Golf Analytics

How Golfers Win

Is Going Low a Skill?

Winning a PGA Tour tournament normally requires besting the field average by 12-15 strokes. However, Tour courses vary widely in difficulty between the US Open tracks which normally play several strokes over par and the easier resort style courses which can play several strokes under par. On the former, winning scores hover around par, while on the latter it often takes -25 under par to win the tournament. On difficult courses making mostly pars puts you in contention, while on easy courses a golfer needs to make a lot of birdies to even have a chance. What I was interested in is whether certain types of golfers perform better on difficult or easy courses. That is, are golfers who make more birdies than the field better set to tackle courses where you have to go low? And are golfers whose games are built on avoiding bogeys a better bet on hard courses where you have to grind for par? My research showed that there was a small affect in each direction, but one that doesn’t significantly impact most golfers’ results.

To set-up my study I collected the results for every golfer who played a qualifying number of rounds on the PGA Tour in 2013 and 2014 (~360 golfer seasons). I then adjusted their rates of birdie holes and bogey holes to account for the courses they played each season. In most cases the adjustments weren’t significant, but the better golfers tend to play harder courses and the worse golfers tend to play easier courses (there is positive relationship between the prestige of the tournament and the difficulty of the course). That yielded a relative birdie% and relative bogey% for each golfer. By subtracting bogey% from birdie%, you can find how dependent each golfer is on making birdies versus avoiding bogey for their scoring.

Last year, Rory McIlroy ranked 1st in birdie% and 4th in bogey%; he was more dependent on making birdies for his scoring. Jim Furyk ranked 39th in birdie% and 1st in bogey%; he was more dependent on avoiding bogeys for his scoring. I divided every golfer into one of six groups depending on how dependent they were on making birdies or avoiding bogeys. I’ll refer to those dependent on making birdies as Birdie Generators and those dependent on avoiding bogeys as Bogey Avoiders.

I then gathered the course specific scoring averages for each event, adjusted them by the quality of the field, and compared them to each courses’ par. For example, at the Sony Open in 2014 the field averaged 69.3, the field was 0.3 strokes worse than PGA Tour average, and the course par was 70. Adding all that together, an average field would have played that course in 1 strokes under par (70-(69.3-0.3)). For the 2014 Masters, the field averaged 73.95, the field was -0.3 strokes better than PGA Tour average, and the course par was 72. An average field would have played that course in 2.2 strokes over par (72-(73.95+0.3)). I then divided those courses into four groups based on their average difficulty; Easiest (>1 stroke under par), Easy (0-1 stroke under par), Hard (0-1 stroke over par), and Hardest (>1 stroke over par).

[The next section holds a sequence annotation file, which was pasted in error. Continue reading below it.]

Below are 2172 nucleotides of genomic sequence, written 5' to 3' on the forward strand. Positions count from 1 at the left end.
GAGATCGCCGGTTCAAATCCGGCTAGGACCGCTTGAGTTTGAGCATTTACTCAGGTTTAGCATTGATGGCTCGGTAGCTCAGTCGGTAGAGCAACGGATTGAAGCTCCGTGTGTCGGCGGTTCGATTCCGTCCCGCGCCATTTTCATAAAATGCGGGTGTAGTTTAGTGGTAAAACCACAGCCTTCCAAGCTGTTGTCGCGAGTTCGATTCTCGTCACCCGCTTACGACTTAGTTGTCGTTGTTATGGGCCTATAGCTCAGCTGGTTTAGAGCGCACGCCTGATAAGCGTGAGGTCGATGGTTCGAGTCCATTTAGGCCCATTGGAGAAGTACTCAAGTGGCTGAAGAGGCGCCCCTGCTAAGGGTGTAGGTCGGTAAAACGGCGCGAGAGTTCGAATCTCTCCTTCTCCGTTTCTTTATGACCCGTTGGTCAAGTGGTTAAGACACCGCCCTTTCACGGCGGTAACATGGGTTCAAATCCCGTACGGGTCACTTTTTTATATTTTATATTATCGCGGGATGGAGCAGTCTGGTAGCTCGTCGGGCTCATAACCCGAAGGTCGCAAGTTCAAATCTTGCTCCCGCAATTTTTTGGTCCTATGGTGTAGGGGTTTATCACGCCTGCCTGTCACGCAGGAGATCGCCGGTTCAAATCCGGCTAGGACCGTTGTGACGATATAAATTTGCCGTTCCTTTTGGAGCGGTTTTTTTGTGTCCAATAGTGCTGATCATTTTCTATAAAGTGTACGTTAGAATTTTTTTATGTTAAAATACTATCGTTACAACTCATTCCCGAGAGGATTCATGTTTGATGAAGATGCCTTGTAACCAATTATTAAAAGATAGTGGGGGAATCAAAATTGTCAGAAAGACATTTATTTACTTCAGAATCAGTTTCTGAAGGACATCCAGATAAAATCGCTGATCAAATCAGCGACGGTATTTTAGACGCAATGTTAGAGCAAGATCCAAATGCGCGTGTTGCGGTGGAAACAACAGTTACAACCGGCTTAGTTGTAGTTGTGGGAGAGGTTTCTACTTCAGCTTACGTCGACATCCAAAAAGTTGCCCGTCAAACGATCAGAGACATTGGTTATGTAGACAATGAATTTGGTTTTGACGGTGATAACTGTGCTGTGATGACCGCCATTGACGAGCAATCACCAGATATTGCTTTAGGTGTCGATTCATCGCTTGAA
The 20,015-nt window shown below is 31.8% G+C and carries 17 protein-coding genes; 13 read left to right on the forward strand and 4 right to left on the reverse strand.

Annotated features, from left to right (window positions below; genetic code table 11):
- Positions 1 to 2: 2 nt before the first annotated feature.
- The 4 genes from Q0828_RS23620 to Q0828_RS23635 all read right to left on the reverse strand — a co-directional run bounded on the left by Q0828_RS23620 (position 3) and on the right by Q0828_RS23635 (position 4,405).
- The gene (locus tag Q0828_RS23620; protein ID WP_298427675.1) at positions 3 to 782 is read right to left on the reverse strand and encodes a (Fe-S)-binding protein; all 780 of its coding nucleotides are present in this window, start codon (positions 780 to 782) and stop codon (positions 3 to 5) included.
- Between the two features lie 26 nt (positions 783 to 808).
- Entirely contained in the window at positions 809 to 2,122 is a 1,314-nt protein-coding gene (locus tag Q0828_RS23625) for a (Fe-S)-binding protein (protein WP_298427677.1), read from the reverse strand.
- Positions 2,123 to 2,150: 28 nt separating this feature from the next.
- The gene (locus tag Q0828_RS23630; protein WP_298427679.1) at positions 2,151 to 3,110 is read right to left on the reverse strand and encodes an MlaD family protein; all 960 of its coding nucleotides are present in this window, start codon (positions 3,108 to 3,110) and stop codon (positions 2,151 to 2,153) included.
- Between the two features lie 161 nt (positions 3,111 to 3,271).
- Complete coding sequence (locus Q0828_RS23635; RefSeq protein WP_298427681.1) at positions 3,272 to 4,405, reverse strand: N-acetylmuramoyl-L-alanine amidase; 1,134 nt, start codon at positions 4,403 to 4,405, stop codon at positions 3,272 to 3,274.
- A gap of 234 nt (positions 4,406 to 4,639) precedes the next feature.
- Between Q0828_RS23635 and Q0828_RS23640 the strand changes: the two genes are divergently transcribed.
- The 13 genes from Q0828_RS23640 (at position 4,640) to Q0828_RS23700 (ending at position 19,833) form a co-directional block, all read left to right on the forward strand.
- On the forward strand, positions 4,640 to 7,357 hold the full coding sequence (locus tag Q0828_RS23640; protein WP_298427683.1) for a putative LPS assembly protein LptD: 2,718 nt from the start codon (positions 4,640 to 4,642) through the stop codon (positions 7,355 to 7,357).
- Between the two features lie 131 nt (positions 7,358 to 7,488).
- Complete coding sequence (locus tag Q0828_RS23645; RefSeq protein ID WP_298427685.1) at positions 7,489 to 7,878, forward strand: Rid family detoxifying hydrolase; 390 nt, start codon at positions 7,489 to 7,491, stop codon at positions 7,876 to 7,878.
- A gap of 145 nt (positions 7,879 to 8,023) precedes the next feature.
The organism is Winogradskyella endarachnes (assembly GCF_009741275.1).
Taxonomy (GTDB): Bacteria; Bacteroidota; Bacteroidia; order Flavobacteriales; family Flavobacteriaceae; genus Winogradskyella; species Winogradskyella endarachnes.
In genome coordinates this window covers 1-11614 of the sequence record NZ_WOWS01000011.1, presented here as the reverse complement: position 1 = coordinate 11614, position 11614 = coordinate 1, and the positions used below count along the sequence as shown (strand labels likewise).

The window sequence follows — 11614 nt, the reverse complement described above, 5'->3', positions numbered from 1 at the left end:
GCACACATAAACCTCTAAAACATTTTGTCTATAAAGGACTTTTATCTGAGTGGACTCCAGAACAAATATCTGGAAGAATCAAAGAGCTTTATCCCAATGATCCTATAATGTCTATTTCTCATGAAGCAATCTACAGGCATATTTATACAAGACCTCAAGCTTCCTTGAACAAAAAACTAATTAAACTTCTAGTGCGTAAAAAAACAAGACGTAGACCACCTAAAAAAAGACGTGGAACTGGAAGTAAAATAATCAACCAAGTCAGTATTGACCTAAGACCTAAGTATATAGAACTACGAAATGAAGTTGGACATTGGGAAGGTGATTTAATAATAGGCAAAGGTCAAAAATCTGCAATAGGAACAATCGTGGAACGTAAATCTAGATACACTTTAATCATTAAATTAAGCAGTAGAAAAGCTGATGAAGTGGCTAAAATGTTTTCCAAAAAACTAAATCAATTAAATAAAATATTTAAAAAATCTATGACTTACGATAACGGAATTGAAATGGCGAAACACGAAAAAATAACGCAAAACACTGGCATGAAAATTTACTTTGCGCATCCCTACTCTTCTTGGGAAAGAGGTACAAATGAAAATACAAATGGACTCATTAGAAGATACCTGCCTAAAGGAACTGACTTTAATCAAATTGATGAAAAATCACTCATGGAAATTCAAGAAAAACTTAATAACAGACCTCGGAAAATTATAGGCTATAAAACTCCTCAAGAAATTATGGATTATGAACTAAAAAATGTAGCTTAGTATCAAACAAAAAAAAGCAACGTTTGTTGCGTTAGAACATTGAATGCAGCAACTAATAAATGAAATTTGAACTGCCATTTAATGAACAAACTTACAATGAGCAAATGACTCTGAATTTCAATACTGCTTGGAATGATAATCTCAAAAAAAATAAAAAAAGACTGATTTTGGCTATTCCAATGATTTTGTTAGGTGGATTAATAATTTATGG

bogey vs birdie course fit study

Read the chart with more negative values indicating better performance. The “Difference” column indicates the difference between performance on the easiest courses and hardest courses. Negative values indicate golfers in that group performed better on the easiest courses.

The results indicate that the most extreme Bogey Avoiders perform almost 0.2 strokes worse on the easiest courses relative to the hardest courses. The most extreme Birdie Generators don’t display the reverse, but with only eleven golfers, those results may reflect randomness because the next two less extreme groups of Birdie Generators definitely perform better on the easiest courses.

However, the results also indicate these values are not impacting tournament results for most golfers. Perhaps the most extreme Bogey Avoiders should be downgraded slightly on the easiest courses (like at the Humana this week), while it looks like the Birdie Generators definitely do play slightly better on easy courses and slightly worse on hard courses. However, even for the most extreme golfers, playing an unfavorable courses is only worth between 0.1 and 0.2 strokes different from their regular performance – enough to shift the odds of winning by around 1% for the best golfers and by much smaller fractions for lesser golfers. Going low is a skill, but it only makes a very small impact on real-world results.

2 responses to “Is Going Low a Skill?

  1. Kevin M January 20, 2015 at 6:03 PM

    In addition to randomness from sample size, could the ‘extreme’ birdie producing group be the top ballstrikers (possibly paired with above average putting) with length and accuracy enough to eat up the toughest par 5’s so that they regain an edge over the field? Were those setups Major-like?

    • jalnichols January 20, 2015 at 7:01 PM

      The extreme Birdie guys are longer and less accurate off the tee, hit fewer greens, and are better at par 5s than average as a group (it includes Angel Cabrera, Robert Garrigus, Andrew Loupe). The next group down exhibits similar traits and have guys like McIlroy, Ryan Palmer, Brooks Koepka, J.B. Holmes, etc.

      The full correlations between Birdie Generation and x stat are: Distance (+0.44), Fairways Hit (-0.36), Greens Hit (-0.20), Going for Par 5s in Two(+0.35), Strokes Gained Putting (-0.05), and (Par 5 Performance)-(Par 3 Performance) (+0.23).

      We’re talking about <200 rounds for that (Hardest/extreme Birdie) group, which is why I'm inclined to say randomness. The other cells are more like 1200-1500 rounds.

      The Hardest group for 2014 was Augusta, Pinehurst, Harbour Town, Firestone, Congressional, Innisbrook, TPC San Antonio, East Lake, and the new Doral. So some major set-ups & all different pars.

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